Luckily for biotechnology, the path to progress may not require a complete grasp on the code of life. Deeper knowledge and abilities can be attained by embracing the inevitable margins of mystery that come from working with living systems. Feeding new genetic code into a cell with an expected result, while also being open to the unexpected, could be called programming, or perhaps prodding, posing a question to nature herself. While this may not be as reliable or efficient as drafting code for a computer program, the upside is that the answers are often surprising, and sometimes relate to questions that weren’t even asked. That’s how innovation happens, and it sets biology apart from any other ‘programmable’ domain in some exciting ways.
In industry, there is not the luxury of waiting for a full grasp of the complex systems that evolution has dreamt up over the last four billion years before they can be put to use. The imperative to hit milestones and deliver useful, scalable, and ultimately marketable products leaves no option except to find the most direct path to the best and most useful outcomes. Accepting the reality of working with unpredictability means building mostly predictable systems that can tolerate the many unexpected — but often useful — behaviors of nature. Once those processes are within the realm of repeatability accepted by traditional computation or manufacturing processes, the distinction becomes less important.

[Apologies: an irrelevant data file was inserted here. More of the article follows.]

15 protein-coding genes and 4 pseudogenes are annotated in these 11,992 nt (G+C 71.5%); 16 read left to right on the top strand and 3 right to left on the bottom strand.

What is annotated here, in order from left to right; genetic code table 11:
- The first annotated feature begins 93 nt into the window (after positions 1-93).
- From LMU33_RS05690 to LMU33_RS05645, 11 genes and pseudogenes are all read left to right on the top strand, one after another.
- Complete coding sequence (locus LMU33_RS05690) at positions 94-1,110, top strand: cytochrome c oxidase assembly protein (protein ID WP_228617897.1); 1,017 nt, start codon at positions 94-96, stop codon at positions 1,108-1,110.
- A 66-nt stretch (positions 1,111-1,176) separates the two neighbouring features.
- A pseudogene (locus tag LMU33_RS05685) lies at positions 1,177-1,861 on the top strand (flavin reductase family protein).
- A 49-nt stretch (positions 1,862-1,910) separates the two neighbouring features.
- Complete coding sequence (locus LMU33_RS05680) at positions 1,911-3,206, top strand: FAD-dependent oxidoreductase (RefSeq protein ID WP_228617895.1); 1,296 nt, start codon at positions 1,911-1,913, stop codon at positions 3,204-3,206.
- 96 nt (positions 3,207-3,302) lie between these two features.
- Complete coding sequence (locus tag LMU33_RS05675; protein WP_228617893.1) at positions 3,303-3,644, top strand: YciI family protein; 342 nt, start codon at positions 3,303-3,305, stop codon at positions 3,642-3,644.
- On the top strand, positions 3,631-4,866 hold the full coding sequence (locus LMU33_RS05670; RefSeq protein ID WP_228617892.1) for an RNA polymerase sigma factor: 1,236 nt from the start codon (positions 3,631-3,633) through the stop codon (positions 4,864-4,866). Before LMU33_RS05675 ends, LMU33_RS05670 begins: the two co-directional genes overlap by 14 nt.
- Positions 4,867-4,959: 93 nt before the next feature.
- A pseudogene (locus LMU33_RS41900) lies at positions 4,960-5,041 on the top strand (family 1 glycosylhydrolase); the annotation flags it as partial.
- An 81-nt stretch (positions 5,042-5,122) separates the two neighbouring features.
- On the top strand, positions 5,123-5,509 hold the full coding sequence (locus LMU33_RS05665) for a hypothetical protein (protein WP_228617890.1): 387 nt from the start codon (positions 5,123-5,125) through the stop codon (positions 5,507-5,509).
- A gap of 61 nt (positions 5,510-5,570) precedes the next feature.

The complexity of biology is cause for humility, but also enthusiasm. There is an opportunity in biotechnology to learn and even harness processes and abilities that no one could never invent, let alone fully understand. We didn’t invent the chicken, for example, and certainly don’t understand all its working parts, what’s going on in its mind when we feed them, or what the chain of events that converts grains into an egg that can produce an entire new chicken. But they offer us so much value, reliably and at scale, that they might as well be considered advanced technology. The question of whether gene editing and coding living systems amounts to ‘programming’, then, is largely semantic. It’s also secondary to the real question: what will be done with these new and ever-improving abilities? In trying to understand the fundamental workings of biology, so long as we are finding ways of improving our quality of life and the health of the planet, it shouldn’t really matter what word we use to describe it.